Chapter One – part A


Josefine Karla Hanrahan woke early on the morning of her eighteenth birthday and stood beside the window, fixing her eyes on the frosted landscape for a very long time. As it was warm inside her room but bitterly cold outside, the windows were moistened with misty condensation around the frames. The effect softened the landscape into a vista of Christmas card nostalgia. She was in a pensive mood, knowing it would be the last birthday she would spend at the boarding school that had been her home for a long time—almost a decade, in fact. She wrapped her fingers around a warm cup of cocoa, just gazing. A ghostly mist, rising up off the school’s artificial lake, hovered over the water. Underneath the cloud’s spectral belly feathers, a mother duck with a dozen little ones waded in from the muddy edge.

“Lucky little things,” she sighed deeply.

Lucky to have a mother taking care of them, she meant. She missed her mother all the time, but the pain was always sharpest on her birthdays. Outside on the lake, a duckling suddenly disappeared beneath the surface, leaving a ring of circles expanding outwards to mark where it had been. Josefine blinked, rubbed her eyes and counted. Just eleven. A water rat had swum under water and snatched the little bird from the very midst of its family. Its siblings kept paddling frantically after their mother, who sailed obliviously onwards, unaware she’d lost one of her brood.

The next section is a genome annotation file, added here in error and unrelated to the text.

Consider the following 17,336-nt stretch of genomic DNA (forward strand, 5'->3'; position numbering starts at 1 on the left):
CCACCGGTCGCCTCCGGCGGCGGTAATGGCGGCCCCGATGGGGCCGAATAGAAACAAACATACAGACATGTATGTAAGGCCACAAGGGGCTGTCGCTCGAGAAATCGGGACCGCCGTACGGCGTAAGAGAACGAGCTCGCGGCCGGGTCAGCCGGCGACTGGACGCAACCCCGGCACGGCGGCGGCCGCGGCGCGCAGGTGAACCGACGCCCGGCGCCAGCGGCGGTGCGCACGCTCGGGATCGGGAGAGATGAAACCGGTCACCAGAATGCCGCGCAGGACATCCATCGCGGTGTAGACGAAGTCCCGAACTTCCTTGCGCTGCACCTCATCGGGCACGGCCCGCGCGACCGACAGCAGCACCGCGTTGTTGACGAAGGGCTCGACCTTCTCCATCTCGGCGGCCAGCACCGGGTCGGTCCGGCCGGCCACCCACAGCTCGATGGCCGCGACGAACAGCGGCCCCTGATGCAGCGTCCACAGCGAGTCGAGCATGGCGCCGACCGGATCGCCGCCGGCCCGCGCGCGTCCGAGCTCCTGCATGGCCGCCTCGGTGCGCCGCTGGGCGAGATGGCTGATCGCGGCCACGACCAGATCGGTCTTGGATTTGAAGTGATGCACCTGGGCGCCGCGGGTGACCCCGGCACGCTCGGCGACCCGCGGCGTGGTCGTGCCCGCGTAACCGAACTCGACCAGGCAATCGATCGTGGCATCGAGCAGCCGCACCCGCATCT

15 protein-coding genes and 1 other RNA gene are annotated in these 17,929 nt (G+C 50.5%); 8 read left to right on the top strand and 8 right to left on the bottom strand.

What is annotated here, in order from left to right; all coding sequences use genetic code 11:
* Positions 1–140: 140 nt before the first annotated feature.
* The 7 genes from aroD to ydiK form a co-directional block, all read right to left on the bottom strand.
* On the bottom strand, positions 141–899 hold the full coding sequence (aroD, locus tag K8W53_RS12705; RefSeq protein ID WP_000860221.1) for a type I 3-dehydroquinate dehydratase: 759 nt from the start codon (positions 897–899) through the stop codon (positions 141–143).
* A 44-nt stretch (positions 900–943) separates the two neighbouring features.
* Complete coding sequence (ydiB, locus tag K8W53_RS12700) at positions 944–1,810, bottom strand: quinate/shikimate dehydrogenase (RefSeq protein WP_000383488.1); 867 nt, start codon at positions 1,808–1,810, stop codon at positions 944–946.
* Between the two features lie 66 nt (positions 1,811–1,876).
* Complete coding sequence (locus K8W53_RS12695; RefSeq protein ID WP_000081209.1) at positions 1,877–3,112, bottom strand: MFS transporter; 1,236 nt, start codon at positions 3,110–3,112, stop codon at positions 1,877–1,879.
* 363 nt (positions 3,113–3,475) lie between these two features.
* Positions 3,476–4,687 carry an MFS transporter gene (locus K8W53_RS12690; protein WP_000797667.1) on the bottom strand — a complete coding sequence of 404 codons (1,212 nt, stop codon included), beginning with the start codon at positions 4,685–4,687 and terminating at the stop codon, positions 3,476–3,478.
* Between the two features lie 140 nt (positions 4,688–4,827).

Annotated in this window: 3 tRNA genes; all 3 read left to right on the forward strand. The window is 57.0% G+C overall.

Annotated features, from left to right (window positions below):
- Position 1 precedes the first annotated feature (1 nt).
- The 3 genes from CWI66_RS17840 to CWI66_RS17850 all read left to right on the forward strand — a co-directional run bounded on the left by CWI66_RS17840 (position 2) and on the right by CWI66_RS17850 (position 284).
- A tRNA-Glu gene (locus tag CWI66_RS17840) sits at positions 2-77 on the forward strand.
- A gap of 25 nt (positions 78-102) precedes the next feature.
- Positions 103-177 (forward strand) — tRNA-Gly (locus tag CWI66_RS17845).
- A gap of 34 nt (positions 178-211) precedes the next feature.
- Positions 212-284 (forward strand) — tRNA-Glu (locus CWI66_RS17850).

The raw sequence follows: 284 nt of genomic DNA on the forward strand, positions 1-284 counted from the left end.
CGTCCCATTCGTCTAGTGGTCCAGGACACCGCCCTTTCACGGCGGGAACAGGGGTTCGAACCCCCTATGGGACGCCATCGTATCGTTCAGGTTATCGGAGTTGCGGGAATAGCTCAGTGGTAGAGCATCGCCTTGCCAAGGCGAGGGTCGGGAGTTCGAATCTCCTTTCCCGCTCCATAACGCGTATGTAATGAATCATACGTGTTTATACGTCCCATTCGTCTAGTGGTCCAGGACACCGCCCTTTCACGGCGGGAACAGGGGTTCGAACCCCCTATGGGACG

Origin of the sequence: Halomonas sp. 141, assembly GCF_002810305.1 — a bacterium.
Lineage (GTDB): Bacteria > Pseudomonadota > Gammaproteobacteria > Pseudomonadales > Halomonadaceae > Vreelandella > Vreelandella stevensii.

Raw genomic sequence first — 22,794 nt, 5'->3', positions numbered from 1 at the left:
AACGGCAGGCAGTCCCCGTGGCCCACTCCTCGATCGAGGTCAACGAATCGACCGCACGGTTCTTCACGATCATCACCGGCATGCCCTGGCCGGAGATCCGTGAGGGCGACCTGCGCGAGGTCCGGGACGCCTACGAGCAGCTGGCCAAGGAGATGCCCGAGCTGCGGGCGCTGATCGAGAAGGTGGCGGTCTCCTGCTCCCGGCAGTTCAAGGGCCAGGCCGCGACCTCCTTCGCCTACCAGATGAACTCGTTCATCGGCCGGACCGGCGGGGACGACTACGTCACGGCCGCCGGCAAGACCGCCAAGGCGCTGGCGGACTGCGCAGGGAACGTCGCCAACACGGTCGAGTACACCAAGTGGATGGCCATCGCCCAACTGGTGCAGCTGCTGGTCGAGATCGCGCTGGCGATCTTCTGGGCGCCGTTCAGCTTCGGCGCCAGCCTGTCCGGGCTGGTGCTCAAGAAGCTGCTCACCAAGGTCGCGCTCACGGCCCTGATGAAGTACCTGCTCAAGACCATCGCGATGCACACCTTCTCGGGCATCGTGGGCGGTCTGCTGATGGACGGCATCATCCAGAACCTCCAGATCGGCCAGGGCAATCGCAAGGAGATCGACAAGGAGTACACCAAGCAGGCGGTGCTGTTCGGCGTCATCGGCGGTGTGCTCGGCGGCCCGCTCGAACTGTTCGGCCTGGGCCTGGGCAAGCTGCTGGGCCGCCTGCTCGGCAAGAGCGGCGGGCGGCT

“That would have been me,” the eighteen year old school girl thought, twisting her mouth into a sad grimace for the lost, unlamented baby duck. “I would have been the one snatched with no-one noticing I was gone.”

Unlike the little ducks, she was an only child—the only child of a dead mother and an absent father.

“Happy Birthday Josephine,” said the written script in the birthday card her father had sent her. Typical! Some new junior secretary hadn’t even bothered to check that her name was spelt the Danish way. Josephine indeed! Well, somewhere in the world, girls called Josephine were celebrating their birthdays with families who cared about them but, at Our Lady of Dolores College in Canberra, Josefine Karla Hanrahan was having a typically lonely start to her special day, lamenting the murder of a fluffy, yellow duckling whose mother couldn’t count.

Part two:



One response »

  1. Like the intro. The parallel between the duck and Josefine is intriguing. The repetition of “eighteen year old girl” was a monotonous. Would she see herself as a fledgling woman bound by school. Keep up the good work.

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